Nothing in the nature of antiseptics was provided. The cleanliness of wounds, except in respect to the gross forms of foreign matter, was regarded as of little or no importance. Even the dressings carried into action were few and scanty; where the soldier of the present carries on his person an admirable sterile dressing for wounds as part of his military equipment, in the Civil War the injured man covered his wounds as best he might with a dirty handkerchief or piece of cloth torn from a sweaty shirt. Elastic bandages for controlling hemorrhage were unknown, the surgeon relying, except in the case of larger vessels, on packing the wound with astringent, coagulant, and generally harmful chemicals. Medicines were carried in pill form, often largely insoluble and uncertain in result, or else in liquid form, difficult to carry and liable to loss. Soluble tablets were unknown. Crude drugs, like opium, were carried in lieu of their concentrated active principles, like morphine, now almost exclusively employed. Not a single heart stimulant of those regarded as most effective by modern medical science had place in the surgeon's armament carried in the field. A little chloroform was carried, but the production of surgical anesthesia was still a relatively new procedure, and several hundred major operations were reported during the war in which no anesthetic was employed. In the first part of the war, each regiment had a hospital of its own, but the medicine-chest, mess-chest, and bulky hospital supplies were transported in wagons of the field-train, and hence were usually far in the rear and inaccessible. Panniers containing the more necessary dressings, medicines, and appliances were devised to be carried along into action by pack-mules, but they were inconvenient and heavy, and were generally brought up in the ambulances after the fighting. Special wagons for medical supplies were then devised. Surgical instruments were furnished by the Government to each medical officer, who receipted for and was responsible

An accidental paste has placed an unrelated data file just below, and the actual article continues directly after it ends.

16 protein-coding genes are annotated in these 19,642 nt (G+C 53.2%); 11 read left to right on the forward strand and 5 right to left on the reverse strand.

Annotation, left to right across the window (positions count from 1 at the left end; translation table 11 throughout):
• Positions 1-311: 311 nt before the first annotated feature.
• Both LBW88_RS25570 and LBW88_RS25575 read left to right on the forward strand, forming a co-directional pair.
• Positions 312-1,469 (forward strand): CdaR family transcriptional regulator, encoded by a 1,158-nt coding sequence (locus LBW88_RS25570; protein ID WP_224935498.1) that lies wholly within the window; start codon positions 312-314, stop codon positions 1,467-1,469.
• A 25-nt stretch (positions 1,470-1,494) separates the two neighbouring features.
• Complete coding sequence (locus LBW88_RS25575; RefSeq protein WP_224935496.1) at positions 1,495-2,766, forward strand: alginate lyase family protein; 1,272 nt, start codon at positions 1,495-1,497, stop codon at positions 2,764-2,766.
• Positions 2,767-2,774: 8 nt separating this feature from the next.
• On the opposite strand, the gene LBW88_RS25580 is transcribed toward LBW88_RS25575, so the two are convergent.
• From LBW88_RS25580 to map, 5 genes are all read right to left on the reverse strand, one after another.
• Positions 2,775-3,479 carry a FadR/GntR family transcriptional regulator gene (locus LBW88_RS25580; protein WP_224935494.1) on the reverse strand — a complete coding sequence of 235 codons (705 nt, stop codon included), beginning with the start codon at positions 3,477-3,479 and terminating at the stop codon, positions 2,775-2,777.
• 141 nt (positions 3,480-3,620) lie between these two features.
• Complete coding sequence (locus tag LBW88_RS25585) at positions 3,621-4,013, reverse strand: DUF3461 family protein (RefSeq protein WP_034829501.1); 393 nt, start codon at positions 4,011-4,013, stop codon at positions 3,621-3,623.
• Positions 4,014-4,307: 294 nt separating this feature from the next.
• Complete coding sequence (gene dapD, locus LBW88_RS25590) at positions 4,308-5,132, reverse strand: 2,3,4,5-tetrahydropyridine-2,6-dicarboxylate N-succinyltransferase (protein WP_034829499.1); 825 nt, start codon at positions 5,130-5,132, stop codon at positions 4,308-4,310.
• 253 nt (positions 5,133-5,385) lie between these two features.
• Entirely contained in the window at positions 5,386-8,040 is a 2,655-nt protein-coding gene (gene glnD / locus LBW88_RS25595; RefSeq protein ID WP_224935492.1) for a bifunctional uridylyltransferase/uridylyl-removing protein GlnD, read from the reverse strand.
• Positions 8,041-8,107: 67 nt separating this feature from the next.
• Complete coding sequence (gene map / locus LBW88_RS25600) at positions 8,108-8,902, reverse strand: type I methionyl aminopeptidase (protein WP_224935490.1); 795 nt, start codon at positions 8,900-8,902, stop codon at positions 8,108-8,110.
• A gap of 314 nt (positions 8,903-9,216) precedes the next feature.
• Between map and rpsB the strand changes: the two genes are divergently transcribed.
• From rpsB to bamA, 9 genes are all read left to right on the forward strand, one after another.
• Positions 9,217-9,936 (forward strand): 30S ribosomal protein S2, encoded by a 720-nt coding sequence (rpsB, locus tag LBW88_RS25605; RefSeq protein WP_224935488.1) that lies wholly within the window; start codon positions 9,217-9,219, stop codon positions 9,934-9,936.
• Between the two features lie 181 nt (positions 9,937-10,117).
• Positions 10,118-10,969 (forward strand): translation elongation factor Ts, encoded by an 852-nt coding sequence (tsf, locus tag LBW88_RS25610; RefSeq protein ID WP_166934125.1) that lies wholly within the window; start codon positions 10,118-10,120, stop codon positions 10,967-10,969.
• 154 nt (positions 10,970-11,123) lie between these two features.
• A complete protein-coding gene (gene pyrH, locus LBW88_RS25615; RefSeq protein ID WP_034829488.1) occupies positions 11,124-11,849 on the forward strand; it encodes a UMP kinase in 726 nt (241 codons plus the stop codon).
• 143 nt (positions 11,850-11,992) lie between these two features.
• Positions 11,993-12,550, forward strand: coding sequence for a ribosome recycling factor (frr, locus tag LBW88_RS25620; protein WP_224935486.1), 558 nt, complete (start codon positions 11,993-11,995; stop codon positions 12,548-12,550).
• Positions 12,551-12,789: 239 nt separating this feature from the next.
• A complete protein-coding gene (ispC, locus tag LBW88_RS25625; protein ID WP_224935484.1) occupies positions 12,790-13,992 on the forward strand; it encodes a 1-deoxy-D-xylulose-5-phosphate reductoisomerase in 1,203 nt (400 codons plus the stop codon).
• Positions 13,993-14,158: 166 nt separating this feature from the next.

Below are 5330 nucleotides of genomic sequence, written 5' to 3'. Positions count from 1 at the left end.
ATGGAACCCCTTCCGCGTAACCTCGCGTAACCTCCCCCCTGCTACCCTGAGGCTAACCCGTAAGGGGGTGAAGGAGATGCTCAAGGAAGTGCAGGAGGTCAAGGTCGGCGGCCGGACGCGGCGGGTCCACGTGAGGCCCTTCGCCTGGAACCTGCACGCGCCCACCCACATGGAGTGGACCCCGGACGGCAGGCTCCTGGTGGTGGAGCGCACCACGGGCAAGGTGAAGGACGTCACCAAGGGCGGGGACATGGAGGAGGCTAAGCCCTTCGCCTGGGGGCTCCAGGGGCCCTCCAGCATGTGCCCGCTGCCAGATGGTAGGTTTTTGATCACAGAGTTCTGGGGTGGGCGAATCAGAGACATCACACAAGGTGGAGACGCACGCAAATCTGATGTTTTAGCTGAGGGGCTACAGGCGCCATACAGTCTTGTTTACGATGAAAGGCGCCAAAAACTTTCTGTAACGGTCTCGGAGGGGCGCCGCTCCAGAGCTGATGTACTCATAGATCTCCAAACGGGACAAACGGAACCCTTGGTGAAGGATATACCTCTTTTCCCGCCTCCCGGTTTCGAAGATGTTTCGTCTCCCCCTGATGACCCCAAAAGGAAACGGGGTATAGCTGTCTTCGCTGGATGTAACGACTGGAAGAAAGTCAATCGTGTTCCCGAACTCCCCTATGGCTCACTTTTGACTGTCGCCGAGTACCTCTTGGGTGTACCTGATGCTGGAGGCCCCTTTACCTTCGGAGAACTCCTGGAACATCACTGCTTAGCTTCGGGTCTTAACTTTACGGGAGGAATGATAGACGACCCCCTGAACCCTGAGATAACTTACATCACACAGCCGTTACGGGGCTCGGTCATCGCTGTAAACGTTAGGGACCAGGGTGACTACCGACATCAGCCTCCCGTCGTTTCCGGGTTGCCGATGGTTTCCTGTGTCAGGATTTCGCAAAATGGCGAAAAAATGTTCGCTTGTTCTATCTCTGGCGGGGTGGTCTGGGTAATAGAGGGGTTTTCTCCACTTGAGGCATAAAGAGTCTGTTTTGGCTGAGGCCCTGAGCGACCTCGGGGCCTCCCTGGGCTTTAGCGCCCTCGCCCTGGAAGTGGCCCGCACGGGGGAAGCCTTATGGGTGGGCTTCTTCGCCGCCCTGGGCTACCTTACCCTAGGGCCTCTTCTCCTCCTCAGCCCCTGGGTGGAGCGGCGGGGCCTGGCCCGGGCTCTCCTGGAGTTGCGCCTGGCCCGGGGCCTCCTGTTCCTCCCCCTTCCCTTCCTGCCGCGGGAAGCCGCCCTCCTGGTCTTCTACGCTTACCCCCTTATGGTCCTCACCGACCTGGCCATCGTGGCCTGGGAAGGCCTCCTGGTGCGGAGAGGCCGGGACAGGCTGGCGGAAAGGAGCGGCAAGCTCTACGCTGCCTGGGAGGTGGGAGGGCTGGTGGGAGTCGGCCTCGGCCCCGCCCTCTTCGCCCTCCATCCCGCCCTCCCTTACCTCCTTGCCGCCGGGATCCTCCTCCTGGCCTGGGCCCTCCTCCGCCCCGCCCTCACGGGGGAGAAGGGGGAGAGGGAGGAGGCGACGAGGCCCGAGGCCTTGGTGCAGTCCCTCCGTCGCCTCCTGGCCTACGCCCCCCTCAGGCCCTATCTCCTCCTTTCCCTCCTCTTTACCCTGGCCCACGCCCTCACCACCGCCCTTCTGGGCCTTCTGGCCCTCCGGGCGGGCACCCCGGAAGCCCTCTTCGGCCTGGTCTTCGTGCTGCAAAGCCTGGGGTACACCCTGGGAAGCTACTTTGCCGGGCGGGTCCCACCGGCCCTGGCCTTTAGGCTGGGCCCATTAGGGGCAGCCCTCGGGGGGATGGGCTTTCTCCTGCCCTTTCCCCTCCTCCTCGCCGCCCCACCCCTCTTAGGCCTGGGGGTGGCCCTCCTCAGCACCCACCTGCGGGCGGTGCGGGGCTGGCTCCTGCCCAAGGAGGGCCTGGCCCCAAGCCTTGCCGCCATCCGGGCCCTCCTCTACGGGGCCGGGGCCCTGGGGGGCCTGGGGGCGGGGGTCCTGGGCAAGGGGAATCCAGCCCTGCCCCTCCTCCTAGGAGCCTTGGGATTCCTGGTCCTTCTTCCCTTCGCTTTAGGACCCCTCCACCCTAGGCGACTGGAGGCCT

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Table of Contents:
Prisoners of war
Northern and Southern prisons
Exchange of prisoners
The life of the captured
Soldiers who escaped
Treatment of prisoners
The provost-marshal and the citizen
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